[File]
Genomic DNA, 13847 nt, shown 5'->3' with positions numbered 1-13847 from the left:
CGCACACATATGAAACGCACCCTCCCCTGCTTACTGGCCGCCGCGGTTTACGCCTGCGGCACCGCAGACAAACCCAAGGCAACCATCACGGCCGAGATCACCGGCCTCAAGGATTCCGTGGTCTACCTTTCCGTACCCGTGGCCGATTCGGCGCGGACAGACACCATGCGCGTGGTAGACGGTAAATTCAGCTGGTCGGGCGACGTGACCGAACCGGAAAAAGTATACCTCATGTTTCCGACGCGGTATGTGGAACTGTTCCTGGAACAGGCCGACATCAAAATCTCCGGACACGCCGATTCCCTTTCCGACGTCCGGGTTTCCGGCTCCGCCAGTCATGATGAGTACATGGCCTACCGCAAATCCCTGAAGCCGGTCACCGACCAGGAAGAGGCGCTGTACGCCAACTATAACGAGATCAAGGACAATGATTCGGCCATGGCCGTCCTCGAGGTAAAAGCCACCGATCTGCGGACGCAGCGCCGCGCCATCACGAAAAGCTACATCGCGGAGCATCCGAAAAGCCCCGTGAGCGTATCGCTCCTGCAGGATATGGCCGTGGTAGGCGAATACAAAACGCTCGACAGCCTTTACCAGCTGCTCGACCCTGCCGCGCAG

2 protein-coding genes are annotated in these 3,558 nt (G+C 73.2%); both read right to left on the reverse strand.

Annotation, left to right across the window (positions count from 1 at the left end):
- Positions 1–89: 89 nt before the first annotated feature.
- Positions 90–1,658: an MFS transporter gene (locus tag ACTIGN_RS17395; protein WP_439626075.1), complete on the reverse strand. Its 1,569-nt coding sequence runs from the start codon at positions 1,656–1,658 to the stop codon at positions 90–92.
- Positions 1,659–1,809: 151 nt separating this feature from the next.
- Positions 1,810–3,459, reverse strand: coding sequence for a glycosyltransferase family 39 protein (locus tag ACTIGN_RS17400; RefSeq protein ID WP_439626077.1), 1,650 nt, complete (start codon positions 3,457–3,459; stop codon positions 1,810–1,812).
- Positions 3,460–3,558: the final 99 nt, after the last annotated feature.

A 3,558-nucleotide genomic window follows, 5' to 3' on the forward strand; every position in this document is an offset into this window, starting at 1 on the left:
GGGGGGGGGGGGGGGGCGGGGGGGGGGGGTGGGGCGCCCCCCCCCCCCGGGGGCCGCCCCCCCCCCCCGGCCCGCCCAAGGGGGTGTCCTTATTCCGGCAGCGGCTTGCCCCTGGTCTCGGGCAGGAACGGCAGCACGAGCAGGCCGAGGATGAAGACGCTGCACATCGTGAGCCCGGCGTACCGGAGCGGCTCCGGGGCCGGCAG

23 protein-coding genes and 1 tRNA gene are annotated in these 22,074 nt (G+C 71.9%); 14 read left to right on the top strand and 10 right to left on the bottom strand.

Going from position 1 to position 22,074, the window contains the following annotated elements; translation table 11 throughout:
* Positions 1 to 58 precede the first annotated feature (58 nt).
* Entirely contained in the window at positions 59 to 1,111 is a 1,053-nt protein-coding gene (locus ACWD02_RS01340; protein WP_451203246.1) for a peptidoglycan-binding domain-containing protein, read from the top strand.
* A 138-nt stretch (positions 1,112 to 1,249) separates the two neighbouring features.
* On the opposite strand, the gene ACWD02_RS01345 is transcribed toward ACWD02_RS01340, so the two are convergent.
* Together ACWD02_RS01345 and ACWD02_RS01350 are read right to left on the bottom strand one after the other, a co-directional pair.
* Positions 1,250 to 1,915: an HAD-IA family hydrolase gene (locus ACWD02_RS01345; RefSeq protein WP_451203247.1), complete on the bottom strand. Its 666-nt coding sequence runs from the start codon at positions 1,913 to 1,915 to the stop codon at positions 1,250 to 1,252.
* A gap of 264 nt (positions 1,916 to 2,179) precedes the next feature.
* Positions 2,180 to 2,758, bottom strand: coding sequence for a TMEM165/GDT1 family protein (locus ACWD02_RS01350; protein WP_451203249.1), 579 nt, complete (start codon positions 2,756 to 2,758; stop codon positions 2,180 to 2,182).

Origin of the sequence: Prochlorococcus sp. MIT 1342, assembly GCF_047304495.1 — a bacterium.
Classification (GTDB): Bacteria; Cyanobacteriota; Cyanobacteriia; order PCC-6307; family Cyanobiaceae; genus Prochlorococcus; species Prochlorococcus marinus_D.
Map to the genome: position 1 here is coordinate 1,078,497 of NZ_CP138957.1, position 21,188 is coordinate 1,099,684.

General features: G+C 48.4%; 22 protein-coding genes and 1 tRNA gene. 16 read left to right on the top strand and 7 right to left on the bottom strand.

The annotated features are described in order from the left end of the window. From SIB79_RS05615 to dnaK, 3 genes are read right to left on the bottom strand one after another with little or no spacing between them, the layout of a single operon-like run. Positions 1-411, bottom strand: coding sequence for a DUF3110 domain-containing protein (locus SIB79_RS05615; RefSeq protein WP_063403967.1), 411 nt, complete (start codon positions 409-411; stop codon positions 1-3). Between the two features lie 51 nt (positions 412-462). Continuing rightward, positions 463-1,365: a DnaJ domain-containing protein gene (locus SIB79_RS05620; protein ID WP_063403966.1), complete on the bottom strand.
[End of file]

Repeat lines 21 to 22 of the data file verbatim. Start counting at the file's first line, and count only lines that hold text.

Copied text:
* Positions 2,180 to 2,758, bottom strand: coding sequence for a TMEM165/GDT1 family protein (locus ACWD02_RS01350; protein WP_451203249.1), 579 nt, complete (start codon positions 2,756 to 2,758; stop codon positions 2,180 to 2,182).

Origin of the sequence: Prochlorococcus sp. MIT 1342, assembly GCF_047304495.1 — a bacterium.